On February 26, 2007, the International Court of Justice (ICJ) issued its long-awaited decision in the case concerning Bosnia and Herzegovina v. Serbia and Montenegro. The decision examines various issues, including a detailed analysis of the elements of genocide under the Genocide Convention. The ICJ concluded that the acts committed at Srebrenica in July 1995 constituted genocide. While the ICJ determined that Serbia had not committed or conspired to commit genocide nor was complicit in genocide, it found that Serbia had violated its obligations to prevent genocide in respect to the Srebrenica massacre and in its failure to cooperate with the International Criminal Tribunal for the former Yugoslavia. This conversation brings together noted scholars and advocates to discuss the ICJ’s decision and to reflect on its broader implications for the future of international criminal law.
Moderator: Judge Theodor Meron, International Criminal Tribunal for the former Yugoslavia
Panelists: Leila Nadya Sadat, Washington University School of Law; Brigitte Stern, University of Paris I - Panthéon Sorbonne; Tibor Varady, Emory Law School
The Supreme Court’s June 2006 decision in Hamdan v. Rumsfeld is extraordinarily rich in its assessment of U.S. foreign affairs powers in time of war and its use of international law as a check on executive power. The immediate effect of the decision was to preclude trials before the U.S. administration’s specially-created military commissions, but the broader ramifications of the Court’s decision are still evolving. This panel of experts representing governments, non-governmental organizations, and the legal academy with divergent views on the Hamdan decision examines the decision, subsequent developments, and the longer-term implications for the inter-branch balance of power in time of war or national crisis.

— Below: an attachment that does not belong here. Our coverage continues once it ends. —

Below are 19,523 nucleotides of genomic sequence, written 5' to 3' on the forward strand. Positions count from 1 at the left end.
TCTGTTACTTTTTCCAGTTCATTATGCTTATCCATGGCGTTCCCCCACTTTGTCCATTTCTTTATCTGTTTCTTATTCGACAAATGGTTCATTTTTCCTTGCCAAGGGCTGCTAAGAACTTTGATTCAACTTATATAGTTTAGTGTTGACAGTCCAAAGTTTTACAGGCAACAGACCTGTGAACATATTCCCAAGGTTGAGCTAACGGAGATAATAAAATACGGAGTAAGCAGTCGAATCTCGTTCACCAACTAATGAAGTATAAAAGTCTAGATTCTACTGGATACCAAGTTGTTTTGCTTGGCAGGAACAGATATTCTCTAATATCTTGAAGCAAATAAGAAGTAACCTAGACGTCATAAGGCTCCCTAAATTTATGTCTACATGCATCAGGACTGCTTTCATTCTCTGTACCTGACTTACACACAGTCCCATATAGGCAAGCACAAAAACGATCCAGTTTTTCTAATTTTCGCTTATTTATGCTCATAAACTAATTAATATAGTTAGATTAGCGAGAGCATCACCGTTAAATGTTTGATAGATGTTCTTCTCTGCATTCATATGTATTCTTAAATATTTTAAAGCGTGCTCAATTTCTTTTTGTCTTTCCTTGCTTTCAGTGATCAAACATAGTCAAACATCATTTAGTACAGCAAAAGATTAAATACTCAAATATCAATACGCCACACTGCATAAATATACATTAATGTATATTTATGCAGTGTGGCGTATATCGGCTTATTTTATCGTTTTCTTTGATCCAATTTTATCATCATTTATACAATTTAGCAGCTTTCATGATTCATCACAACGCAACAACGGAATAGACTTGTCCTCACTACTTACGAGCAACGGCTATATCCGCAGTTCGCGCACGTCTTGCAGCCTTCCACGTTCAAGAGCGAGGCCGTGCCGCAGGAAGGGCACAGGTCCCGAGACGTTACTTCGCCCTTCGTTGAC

Moderator: Elizabeth Rindskopf Parker, University of the Pacific, McGeorge School of Law
Panelists: John B. Bellinger III, U.S. Department of State; Franklin Berman, Essex Court Chambers; Sean Murphy, George Washington University School of Law; Jide Nzelibe, Northwestern University School of Law; Dinah PoKempner, Human Rights Watch
In a global information society, the media plays an ever-increasing role in identifying, clarifying and analyzing the relevance of international law to current affairs. This discussion with leading members of the media explores how journalists cover international legal developments, the role they perceive international law to play in current events, the obstacles they face in explaining international law to their audiences, and how international lawyers might help journalists increase the public's understanding and appreciation of international law.
Moderator: Bruce Stokes, National Journal
Panelists: Roy Gutman, McClatchy Newspapers; Jim Landers, Dallas Morning News; Moisés Naím, Foreign Policy; Ari Shapiro, National Public Radio
This panel addresses the increasing role that international law plays in the work of corporate counsel, the significance and impact that it has on companies and the opportunities that it provides for them. The panel also addresses the future role of international law for corporations. The panel consists of high-ranking corporate legal officers, including current and former general counsel and deputy general counsel for international litigation.
Moderator: Lucinda Low, Steptoe and Johnson LLP
Panelists: Thomas Gottschalk, General Motors; Alberto Mora; Walmart; Paul Wright, ExxonMobil
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With a century of tradition and experience behind it, ASIL's Annual Meeting has become the most important gathering in the field of international law. More than 1,000 practitioners, academics, and students travel to Washington, D.C. each spring from all over the world to debate and discuss the latest developments in their field. ASIL's 101st Annual Meeting, will reflect on the theme "The Future of International Law".